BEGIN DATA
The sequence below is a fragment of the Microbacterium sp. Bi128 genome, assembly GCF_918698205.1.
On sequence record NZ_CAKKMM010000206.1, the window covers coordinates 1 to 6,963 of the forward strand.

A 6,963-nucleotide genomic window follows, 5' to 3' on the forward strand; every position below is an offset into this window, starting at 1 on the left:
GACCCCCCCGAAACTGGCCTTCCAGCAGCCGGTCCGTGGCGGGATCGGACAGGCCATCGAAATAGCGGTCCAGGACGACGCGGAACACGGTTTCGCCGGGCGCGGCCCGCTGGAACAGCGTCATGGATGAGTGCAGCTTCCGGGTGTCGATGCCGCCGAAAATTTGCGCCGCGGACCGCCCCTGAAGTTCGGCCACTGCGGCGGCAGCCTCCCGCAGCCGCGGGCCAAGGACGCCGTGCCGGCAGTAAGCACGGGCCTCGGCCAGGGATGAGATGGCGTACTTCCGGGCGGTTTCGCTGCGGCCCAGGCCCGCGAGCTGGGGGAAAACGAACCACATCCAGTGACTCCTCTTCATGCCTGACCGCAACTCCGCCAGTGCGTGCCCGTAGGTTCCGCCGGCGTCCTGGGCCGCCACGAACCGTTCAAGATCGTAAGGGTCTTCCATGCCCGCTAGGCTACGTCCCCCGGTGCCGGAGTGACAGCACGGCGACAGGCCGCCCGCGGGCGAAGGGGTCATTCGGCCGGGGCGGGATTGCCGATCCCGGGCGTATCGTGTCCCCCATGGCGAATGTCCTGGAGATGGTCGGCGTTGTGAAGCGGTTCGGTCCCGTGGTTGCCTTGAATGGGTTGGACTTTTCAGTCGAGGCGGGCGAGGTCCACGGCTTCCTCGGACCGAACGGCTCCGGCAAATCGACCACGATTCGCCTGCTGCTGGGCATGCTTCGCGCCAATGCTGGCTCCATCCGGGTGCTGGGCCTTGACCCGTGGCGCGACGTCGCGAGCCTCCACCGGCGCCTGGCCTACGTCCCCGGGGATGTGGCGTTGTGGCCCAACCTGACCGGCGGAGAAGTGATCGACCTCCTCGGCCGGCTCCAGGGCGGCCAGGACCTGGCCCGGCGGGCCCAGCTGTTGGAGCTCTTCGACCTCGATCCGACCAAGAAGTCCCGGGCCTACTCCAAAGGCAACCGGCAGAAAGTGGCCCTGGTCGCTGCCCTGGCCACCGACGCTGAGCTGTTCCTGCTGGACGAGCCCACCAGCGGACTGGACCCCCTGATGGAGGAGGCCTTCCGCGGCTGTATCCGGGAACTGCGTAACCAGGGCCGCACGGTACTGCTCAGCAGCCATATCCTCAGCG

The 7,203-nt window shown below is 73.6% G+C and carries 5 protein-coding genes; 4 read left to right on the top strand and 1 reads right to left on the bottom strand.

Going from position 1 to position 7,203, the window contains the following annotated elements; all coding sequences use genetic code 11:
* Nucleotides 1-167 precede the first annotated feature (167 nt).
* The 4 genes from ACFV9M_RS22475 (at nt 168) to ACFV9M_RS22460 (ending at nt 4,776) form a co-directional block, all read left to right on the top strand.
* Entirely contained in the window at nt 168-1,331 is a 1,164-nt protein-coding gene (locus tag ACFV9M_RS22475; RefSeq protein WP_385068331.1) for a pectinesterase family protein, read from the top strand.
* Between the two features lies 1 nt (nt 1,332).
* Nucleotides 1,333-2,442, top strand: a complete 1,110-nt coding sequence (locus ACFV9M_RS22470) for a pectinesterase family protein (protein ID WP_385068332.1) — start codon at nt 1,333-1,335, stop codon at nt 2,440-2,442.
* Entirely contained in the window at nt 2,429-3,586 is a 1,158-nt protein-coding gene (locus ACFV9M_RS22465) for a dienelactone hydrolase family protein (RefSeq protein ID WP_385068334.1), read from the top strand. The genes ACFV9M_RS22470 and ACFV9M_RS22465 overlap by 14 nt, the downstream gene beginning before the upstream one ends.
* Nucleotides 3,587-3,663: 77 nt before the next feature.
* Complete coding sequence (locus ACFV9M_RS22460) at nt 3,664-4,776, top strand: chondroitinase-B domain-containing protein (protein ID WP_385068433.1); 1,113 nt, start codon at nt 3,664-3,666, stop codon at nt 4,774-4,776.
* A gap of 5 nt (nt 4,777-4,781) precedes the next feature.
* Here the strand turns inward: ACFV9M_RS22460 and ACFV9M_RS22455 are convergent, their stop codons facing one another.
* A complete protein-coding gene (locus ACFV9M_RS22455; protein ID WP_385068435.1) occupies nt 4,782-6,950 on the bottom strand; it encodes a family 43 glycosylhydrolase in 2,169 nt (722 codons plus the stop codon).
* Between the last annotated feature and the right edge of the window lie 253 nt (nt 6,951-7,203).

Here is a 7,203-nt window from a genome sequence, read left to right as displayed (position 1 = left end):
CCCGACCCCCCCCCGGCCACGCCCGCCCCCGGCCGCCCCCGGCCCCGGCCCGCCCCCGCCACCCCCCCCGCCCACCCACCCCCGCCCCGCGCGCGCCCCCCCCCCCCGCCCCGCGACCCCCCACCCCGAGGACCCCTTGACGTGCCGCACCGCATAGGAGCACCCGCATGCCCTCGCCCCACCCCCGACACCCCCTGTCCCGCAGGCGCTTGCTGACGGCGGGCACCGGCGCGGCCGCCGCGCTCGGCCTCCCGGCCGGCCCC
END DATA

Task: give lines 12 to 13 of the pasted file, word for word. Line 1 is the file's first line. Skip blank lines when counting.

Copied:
* Entirely contained in the window at nt 2,429-3,586 is a 1,158-nt protein-coding gene (locus ACFV9M_RS22465) for a dienelactone hydrolase family protein (RefSeq protein ID WP_385068334.1), read from the top strand. The genes ACFV9M_RS22470 and ACFV9M_RS22465 overlap by 14 nt, the downstream gene beginning before the upstream one ends.
* Nucleotides 3,587-3,663: 77 nt before the next feature.